Spaces of holomorphic functions in the unit ball.

*(English)*Zbl 1067.32005
Graduate Texts in Mathematics 226. New York, NY: Springer (ISBN 0-387-22036-4/hbk). x, 271 p. (2005).

This book discusses the most well-known and widely used spaces of holomorphic functions in the unit ball of \(\mathbb C_n\): the Bergman spaces, the Hardy spaces, the Bloch space, BMOA, the Dirichlet space, the Besov spaces, and the Lipschitz spaces. The theme of the book is very simple. For each scale of spaces, the author discusses integral representations, characterizations in terms of various derivatives, atomic decomposition, complex interpolation, and duality. Very few other properties are discussed. The unit ball is chosen as the setting because most results can be achieved there using straightforward formulas without much fuss.

The book can be read comfortably by anyone familiar with single variable complex analysis; no prerequisite on several complex variables is required. Few of the results in the book are new, but most of the proofs are originally constructed and considerably simpler than the existing ones in the literature. In fact, most of the results presented in the book are based on the explicit form and elementary properties of the Bergman and Cauchy-Szëgo kernels, the Bergman metric, and the automorphism group.

There is some obvious overlap between this book and Walter Rudin’s classic “Function Theory in the Unit Ball of \(\mathbb C_n\)” (1980; Zbl 0495.32001). But the overlap is not substantial, and hopefully the two books will complement each other.

The book is essentially self-contained, with two exceptions worth mentioning. First, the existence of boundary values for functions in the Hardy spaces \(H^p\) is proven only for \(p\geq 1\); a full proof can be found in Rudin’s book. Second, the complex interpolation between the Hardy spaces \(H^1\) and \(H^p\) (or BMOA) is not proven; a full proof requires more real variable techniques.

The exercises at the end of each chapter vary greatly in the level of difficulty. Some of them are simple applications of the main theorems, some are obvious generalizations or variations, while others are difficult results that complement the main text. In the latter case, at least one reference is provided for the reader.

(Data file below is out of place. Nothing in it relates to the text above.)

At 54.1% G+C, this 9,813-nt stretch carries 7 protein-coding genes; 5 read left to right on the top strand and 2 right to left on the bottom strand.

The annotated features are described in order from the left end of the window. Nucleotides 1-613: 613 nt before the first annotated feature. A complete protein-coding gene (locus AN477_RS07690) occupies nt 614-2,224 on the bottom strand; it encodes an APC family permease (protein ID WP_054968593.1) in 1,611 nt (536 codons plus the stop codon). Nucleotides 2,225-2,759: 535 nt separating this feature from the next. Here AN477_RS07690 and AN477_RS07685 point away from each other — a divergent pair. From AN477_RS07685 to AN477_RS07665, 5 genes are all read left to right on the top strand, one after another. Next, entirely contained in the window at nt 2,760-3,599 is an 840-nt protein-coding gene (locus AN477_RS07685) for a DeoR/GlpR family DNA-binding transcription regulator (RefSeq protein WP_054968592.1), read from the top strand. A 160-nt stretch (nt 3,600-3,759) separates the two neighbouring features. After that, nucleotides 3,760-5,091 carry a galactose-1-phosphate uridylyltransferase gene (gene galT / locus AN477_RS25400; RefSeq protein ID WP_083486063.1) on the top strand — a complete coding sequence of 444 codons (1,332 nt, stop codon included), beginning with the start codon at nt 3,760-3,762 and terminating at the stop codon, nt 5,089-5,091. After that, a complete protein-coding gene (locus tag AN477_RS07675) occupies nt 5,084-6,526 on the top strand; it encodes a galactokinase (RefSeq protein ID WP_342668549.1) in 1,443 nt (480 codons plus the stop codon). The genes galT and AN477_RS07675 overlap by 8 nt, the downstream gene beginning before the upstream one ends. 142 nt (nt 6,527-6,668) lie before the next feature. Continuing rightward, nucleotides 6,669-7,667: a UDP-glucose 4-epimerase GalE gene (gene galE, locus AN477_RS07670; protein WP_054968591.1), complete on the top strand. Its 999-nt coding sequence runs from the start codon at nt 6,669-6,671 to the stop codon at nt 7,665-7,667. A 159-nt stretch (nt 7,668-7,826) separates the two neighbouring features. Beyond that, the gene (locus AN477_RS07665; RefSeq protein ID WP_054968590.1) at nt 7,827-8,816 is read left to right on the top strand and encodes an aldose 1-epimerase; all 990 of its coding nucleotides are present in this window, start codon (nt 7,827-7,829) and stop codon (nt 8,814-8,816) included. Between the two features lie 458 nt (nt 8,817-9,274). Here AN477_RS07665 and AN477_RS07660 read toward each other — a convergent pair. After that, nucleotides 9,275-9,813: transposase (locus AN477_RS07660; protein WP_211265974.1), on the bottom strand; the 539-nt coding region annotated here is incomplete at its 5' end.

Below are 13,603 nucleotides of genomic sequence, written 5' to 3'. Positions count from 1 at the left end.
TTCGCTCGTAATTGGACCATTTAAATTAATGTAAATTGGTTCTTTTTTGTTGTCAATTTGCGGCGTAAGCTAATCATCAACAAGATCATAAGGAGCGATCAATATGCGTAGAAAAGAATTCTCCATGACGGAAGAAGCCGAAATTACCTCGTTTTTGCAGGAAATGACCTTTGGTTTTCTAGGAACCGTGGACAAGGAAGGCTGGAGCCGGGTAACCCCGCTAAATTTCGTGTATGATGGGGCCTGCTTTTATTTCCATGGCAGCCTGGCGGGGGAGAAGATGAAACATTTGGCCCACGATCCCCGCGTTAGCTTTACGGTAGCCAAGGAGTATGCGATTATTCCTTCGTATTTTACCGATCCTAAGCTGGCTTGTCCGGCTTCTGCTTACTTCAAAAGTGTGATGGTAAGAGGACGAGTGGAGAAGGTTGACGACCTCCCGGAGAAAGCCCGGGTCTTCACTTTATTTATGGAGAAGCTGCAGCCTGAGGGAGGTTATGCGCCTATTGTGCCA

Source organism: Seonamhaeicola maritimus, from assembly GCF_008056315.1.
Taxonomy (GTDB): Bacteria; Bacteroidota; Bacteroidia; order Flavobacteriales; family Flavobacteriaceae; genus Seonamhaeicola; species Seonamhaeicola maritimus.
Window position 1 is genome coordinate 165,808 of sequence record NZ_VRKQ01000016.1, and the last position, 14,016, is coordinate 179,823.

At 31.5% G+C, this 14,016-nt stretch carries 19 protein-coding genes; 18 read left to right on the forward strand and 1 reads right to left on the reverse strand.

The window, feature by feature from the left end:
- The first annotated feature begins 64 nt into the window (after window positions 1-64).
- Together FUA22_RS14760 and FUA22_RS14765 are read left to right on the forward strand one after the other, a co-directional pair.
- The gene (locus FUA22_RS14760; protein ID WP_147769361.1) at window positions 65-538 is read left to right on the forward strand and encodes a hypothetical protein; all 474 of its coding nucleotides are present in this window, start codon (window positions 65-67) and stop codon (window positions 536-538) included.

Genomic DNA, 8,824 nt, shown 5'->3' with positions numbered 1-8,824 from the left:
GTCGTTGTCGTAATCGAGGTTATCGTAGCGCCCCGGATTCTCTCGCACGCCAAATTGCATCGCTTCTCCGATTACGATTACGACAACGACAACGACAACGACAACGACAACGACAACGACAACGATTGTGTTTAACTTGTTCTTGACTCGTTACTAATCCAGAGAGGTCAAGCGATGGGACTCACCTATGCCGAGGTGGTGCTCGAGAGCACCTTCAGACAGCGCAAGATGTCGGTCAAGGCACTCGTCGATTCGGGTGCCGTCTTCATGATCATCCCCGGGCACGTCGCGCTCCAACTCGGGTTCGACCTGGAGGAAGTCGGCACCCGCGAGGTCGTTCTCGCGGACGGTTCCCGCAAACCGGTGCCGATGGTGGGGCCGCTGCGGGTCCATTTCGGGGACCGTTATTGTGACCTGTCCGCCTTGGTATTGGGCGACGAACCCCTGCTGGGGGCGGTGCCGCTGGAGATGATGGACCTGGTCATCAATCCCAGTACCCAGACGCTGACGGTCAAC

The book can be read comfortably by anyone familiar with single variable complex analysis; no prerequisite on several complex variables is required. Few of the results in the book are new, but most of the proofs are originally constructed and considerably simpler than the existing ones in the literature. In fact, most of the results presented in the book are based on the explicit form and elementary properties of the Bergman and Cauchy-Szëgo kernels, the Bergman metric, and the automorphism group.

There is some obvious overlap between this book and Walter Rudin’s classic “Function Theory in the Unit Ball of \(\mathbb C_n\)” (1980; Zbl 0495.32001). But the overlap is not substantial, and hopefully the two books will complement each other.

The book is essentially self-contained, with two exceptions worth mentioning. First, the existence of boundary values for functions in the Hardy spaces \(H^p\) is proven only for \(p\geq 1\); a full proof can be found in Rudin’s book. Second, the complex interpolation between the Hardy spaces \(H^1\) and \(H^p\) (or BMOA) is not proven; a full proof requires more real variable techniques.

The exercises at the end of each chapter vary greatly in the level of difficulty. Some of them are simple applications of the main theorems, some are obvious generalizations or variations, while others are difficult results that complement the main text. In the latter case, at least one reference is provided for the reader.

Reviewer: Eleonora A. Storozhenko (Odessa)

##### MSC:

32A37 | Other spaces of holomorphic functions of several complex variables (e.g., bounded mean oscillation (BMOA), vanishing mean oscillation (VMOA)) |

32-02 | Research exposition (monographs, survey articles) pertaining to several complex variables and analytic spaces |

32A25 | Integral representations; canonical kernels (Szegő, Bergman, etc.) |